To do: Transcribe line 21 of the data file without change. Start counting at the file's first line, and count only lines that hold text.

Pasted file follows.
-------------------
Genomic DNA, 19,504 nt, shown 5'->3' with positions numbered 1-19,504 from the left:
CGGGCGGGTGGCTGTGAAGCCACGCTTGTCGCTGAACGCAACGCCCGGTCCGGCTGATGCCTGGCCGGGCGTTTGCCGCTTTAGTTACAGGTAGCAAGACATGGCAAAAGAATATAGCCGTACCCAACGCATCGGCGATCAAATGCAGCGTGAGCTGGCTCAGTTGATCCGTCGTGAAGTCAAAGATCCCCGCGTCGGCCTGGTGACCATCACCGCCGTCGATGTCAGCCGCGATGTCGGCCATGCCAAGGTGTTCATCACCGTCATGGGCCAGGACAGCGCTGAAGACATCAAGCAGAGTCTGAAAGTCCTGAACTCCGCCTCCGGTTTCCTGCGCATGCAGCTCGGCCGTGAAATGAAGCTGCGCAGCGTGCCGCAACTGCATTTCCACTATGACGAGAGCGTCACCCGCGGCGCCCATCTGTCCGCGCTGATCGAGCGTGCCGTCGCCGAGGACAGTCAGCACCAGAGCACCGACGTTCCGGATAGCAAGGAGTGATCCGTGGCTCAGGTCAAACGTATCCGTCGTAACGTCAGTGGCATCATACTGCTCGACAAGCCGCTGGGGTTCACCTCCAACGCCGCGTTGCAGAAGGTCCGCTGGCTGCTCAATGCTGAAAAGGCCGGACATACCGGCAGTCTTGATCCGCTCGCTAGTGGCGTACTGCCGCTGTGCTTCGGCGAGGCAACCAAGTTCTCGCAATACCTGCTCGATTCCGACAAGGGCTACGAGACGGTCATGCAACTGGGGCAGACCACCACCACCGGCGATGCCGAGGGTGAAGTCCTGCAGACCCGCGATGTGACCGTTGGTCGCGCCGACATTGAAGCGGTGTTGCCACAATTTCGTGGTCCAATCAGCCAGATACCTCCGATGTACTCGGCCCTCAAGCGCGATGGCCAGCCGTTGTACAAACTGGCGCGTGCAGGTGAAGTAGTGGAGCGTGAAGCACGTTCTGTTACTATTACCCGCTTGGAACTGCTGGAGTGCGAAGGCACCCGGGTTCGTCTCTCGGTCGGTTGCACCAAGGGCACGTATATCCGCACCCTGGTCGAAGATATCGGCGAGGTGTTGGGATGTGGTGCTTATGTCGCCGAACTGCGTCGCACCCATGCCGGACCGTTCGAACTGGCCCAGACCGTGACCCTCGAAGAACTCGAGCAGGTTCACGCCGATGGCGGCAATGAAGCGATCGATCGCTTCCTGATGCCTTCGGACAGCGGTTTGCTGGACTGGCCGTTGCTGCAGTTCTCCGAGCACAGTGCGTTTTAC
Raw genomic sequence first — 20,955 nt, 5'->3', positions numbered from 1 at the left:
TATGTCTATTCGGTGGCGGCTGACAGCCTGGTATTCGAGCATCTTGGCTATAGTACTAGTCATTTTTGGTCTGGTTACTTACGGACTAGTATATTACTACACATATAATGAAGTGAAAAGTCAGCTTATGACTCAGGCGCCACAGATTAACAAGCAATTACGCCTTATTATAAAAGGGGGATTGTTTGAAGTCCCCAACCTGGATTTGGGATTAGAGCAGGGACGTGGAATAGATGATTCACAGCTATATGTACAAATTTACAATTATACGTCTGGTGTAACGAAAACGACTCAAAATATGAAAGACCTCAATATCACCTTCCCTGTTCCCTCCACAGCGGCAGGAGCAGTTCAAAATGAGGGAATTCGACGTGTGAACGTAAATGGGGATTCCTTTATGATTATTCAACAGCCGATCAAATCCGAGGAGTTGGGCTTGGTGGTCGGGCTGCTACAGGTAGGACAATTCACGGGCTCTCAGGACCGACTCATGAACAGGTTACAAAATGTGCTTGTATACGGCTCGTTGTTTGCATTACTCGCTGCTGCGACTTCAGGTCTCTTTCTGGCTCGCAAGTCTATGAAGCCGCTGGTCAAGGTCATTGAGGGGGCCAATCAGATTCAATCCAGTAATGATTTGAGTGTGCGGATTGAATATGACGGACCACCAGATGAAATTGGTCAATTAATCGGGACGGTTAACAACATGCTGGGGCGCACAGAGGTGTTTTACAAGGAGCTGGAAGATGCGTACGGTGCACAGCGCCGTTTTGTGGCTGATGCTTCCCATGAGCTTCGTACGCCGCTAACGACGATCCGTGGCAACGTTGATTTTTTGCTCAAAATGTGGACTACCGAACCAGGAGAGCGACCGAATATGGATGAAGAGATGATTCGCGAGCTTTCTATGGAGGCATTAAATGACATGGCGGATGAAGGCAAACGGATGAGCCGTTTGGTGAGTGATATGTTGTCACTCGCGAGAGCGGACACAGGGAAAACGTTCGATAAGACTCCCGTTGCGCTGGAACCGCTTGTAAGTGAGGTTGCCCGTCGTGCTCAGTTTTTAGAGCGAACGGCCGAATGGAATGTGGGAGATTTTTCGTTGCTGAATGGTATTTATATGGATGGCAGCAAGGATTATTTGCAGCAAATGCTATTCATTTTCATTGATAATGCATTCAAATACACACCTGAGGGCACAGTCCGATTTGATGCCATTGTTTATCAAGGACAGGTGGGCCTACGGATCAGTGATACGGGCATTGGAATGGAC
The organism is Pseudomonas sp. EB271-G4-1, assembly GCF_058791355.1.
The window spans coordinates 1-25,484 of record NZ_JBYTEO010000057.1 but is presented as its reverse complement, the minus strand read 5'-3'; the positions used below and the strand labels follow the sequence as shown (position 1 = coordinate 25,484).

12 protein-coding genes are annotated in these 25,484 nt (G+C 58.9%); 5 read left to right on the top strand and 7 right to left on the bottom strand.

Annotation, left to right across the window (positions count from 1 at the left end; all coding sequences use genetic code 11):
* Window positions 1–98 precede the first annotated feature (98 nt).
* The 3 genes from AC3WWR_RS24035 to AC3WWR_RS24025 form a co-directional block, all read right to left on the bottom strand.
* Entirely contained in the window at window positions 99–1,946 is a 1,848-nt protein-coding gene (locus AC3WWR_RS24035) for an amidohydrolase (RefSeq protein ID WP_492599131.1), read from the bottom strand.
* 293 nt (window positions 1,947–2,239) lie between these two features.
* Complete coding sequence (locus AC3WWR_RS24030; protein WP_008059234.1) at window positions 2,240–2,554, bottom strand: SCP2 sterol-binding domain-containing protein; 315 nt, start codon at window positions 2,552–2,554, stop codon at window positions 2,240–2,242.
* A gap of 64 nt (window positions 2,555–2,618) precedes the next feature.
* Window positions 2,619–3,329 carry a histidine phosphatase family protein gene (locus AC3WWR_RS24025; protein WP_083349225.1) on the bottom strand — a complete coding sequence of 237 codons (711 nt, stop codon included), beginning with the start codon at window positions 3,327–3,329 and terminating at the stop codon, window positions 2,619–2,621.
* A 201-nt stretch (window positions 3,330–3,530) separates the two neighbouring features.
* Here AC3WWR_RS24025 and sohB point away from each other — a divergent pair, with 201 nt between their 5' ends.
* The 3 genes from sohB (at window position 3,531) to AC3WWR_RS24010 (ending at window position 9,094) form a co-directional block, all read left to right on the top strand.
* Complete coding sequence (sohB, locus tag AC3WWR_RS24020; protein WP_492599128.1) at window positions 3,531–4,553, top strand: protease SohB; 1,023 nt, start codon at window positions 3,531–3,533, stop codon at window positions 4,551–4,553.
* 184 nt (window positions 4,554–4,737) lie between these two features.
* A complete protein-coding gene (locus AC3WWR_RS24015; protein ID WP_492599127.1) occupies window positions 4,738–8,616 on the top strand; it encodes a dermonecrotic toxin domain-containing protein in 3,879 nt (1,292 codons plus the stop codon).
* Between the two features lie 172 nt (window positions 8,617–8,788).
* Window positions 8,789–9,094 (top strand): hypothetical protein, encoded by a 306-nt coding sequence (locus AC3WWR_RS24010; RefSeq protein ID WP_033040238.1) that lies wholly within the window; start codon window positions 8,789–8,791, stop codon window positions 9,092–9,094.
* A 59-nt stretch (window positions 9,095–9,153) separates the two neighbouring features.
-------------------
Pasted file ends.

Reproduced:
* A complete protein-coding gene (locus AC3WWR_RS24015; protein ID WP_492599127.1) occupies window positions 4,738–8,616 on the top strand; it encodes a dermonecrotic toxin domain-containing protein in 3,879 nt (1,292 codons plus the stop codon).